Several Northern Kentucky social service agencies are supporting the center and will be involved by running satellite operations in the facility.

        Those groups are:

        • Welcome House, a shelter for homeless and battered women and children.

        • The Mental Health Association of Northern Kentucky.

        • Transitions Inc.

        • Catholic Social Services.

        • NorthKey Community Care.

        • Northern Kentucky Housing and Homeless Coalition.

Zone change needed

               At 7 p.m. Tuesday, the Covington City Commission is scheduled to vote on a zone change that if approved would allow the center to be developed.

        Passage is far from certain. Some city commissioners and residents are opposed to the project, fearing it will attract more homeless to neighborhood.

        “We're hearing opposition from all areas of Covington,” said Covington resident Larry Barr, who organized daily pickets of the proposed Life Learning Center site last week.

        “Most people feel we have more than enough social service programs here in Covington.”

        Opponents say the center would lower property values, worsen an already bad sewer backup problem, and create a bad image for travelers on one of Covington's major arteries.

        Last week, Covington City Commission appeared to be split on whether to support the Life Learning Center. Mayor Butch Callery, who has fielded criticism from social service agencies and two of the four city commissioners over his handling of last week's river sweep, may hold the deciding vote.

        In January 2001, Mr. Callery voted, with three other commission members, to approve the eminent domain proceedings that forced the center's backers to look for a new site.

        Bill Butler had at first tried to develop the center on land he owned at Pike and Washington streets. But opposition from the city and some neighboring businesses killed the project at that location. The city filed eminent domain condemnation on the site, forcing Mr. Butler to look elsewhere and eventually settle on the Robke property.

        Any vote on the zone change for the new site for the center will likely not come until after Tuesday, Mr. Callery said.

        “Normally, on a public hearing like this where there's a lot of input, the commission needs time to sift through all the information,” the mayor said. “In the past, we've done that consistently when there's been a big vote taken. We like to step back and take some time to think about the issue.”

        Commissioners J.T. Spence and Craig Bohman have said they're leaning toward supporting the center, if their questions are answered at Tuesday's hearing. Commissioner Alex Edmondson has said he's opposed to the Life Learning Center, largely because he thinks there's a better use for the site.

        “It should not be in a major commercial district on one of the city's main arteries,” Mr. Edmondson said. “There's a much better use for that property, either something commercial or infill residential housing.”

        A study released in February by the Greater Cincinnati Coalition for the Homeless estimated that nearly 25,000 people were counted as homeless at some point in 2000-01. Those numbers — for the Tristate — include people living in shelters, on the streets and doubled up with family and friends.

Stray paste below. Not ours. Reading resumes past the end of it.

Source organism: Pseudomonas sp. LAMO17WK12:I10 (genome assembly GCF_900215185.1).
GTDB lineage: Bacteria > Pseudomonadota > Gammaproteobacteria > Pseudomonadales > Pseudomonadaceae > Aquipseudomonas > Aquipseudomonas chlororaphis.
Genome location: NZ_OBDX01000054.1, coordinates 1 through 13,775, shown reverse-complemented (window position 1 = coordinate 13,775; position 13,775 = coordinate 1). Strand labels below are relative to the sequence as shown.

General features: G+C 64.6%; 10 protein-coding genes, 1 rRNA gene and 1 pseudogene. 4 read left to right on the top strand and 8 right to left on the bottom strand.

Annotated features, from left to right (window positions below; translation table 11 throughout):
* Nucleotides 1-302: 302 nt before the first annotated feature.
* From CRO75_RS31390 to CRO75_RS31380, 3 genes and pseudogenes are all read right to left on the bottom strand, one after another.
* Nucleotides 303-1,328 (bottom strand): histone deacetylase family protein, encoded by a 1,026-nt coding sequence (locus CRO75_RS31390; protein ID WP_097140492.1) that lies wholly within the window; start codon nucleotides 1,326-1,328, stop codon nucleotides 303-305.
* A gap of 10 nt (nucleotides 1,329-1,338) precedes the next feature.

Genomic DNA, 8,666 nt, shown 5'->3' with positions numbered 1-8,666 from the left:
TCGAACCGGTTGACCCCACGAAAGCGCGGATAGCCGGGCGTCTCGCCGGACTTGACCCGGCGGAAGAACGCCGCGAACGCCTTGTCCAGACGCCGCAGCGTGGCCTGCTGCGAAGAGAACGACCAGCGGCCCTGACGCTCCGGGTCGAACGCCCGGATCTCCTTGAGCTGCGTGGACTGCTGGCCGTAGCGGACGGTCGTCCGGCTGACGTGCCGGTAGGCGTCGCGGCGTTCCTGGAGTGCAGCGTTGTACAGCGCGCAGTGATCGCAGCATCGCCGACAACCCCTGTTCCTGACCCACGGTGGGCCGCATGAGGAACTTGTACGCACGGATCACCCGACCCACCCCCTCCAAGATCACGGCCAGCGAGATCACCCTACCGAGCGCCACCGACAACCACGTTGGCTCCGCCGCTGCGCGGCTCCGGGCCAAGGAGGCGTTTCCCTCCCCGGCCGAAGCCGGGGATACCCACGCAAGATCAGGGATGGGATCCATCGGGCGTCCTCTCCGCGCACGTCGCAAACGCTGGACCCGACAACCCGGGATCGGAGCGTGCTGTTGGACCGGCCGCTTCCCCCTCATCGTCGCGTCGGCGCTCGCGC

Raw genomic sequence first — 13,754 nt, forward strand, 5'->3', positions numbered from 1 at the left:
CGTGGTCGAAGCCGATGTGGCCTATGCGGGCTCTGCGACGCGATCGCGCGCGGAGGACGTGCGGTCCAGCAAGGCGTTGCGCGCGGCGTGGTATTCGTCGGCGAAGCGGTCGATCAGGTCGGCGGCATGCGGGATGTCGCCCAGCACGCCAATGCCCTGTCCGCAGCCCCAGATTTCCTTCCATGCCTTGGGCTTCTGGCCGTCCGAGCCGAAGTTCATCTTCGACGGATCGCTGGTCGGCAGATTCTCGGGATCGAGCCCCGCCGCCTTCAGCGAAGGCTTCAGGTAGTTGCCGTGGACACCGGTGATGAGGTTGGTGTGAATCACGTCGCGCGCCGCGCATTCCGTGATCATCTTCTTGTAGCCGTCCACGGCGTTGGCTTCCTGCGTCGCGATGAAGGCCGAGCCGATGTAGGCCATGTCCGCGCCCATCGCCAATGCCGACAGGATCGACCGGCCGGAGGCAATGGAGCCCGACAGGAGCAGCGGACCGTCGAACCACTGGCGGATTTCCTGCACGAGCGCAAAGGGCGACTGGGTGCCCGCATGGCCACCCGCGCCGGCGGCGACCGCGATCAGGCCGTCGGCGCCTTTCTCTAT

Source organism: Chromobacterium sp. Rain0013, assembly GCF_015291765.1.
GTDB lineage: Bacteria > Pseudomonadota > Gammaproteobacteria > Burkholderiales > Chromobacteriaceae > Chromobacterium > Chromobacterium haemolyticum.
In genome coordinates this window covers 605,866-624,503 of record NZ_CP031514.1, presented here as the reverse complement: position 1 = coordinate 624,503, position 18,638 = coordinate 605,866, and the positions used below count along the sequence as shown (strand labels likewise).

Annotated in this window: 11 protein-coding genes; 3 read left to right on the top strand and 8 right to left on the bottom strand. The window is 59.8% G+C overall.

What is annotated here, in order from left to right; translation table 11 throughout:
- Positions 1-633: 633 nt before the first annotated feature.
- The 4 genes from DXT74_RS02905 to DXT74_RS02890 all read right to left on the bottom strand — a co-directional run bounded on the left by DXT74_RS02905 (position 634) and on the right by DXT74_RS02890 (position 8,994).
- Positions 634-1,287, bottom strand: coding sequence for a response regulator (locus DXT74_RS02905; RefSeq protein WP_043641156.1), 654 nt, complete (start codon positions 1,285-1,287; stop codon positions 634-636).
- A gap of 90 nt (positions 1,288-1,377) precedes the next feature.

The study estimated that in Greater Cincinnati, more than 6,000 people might find themselves homeless in a month — 1,400 in shelters and transitional housing, 330 on the streets and 4,425 doubled up with family and friends.

        According to 2000 Census data, Covington reported about 3,000 people homeless. Census homeless counts have been disputed on both city and federal levels because of the difficulty of counting people in shelters and living out of doors.

        The services provided for the homeless at the center will include:

        • Education, including GED classes and programs provided by the Northern Kentucky Community & Technical College being developed in Boone County.

        • Literacy training.

        • Job training and placement.

        • Health services, including health education and hygiene skills.

        • Basic life skills training, such as how to budget money, parenting classes, how to prepare for a job interview and how to keep a job.

        • Family counseling.

        • Transitional housing.

        • A day room where the homeless could shower, receive mail and use the phone to look for a job or set up job interviews.

        • Montessori child care.

        Most of the $3 million to buy and develop the property, as well as the annual budget of $2 million to $3 million a year, will come from Mr. Butler and money he raises from area corporations.

        “Funding won't be a problem,” Marty Butler said. “Companies are lining up to help because they know there is a need for something like this in the community.”

        A $900,000 federal grant will be used to develop a transitional 12-unit apartment building adjacent to the center. And eventually Bill Butler may develop a small office building and more residential units nearby.

        Enquirer reporter Cindy Schroeder contributed.